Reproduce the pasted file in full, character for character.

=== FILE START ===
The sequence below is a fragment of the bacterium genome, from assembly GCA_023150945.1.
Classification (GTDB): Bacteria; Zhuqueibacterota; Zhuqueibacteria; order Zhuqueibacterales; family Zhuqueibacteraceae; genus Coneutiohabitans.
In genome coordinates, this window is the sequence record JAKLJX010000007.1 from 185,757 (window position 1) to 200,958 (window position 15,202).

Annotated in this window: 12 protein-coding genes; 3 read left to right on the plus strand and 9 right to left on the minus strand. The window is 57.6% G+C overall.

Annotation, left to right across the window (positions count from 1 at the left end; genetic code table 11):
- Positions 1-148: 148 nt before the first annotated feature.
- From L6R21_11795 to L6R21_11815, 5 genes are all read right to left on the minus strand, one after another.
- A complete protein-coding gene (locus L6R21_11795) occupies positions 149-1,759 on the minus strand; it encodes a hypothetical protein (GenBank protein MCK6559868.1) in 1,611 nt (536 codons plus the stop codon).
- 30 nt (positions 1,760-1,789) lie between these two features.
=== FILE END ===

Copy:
The sequence below is a fragment of the bacterium genome, from assembly GCA_023150945.1.
Classification (GTDB): Bacteria; Zhuqueibacterota; Zhuqueibacteria; order Zhuqueibacterales; family Zhuqueibacteraceae; genus Coneutiohabitans.
In genome coordinates, this window is the sequence record JAKLJX010000007.1 from 185,757 (window position 1) to 200,958 (window position 15,202).

Annotated in this window: 12 protein-coding genes; 3 read left to right on the plus strand and 9 right to left on the minus strand. The window is 57.6% G+C overall.

Annotation, left to right across the window (positions count from 1 at the left end; genetic code table 11):
- Positions 1-148: 148 nt before the first annotated feature.
- From L6R21_11795 to L6R21_11815, 5 genes are all read right to left on the minus strand, one after another.
- A complete protein-coding gene (locus L6R21_11795) occupies positions 149-1,759 on the minus strand; it encodes a hypothetical protein (GenBank protein MCK6559868.1) in 1,611 nt (536 codons plus the stop codon).
- 30 nt (positions 1,760-1,789) lie between these two features.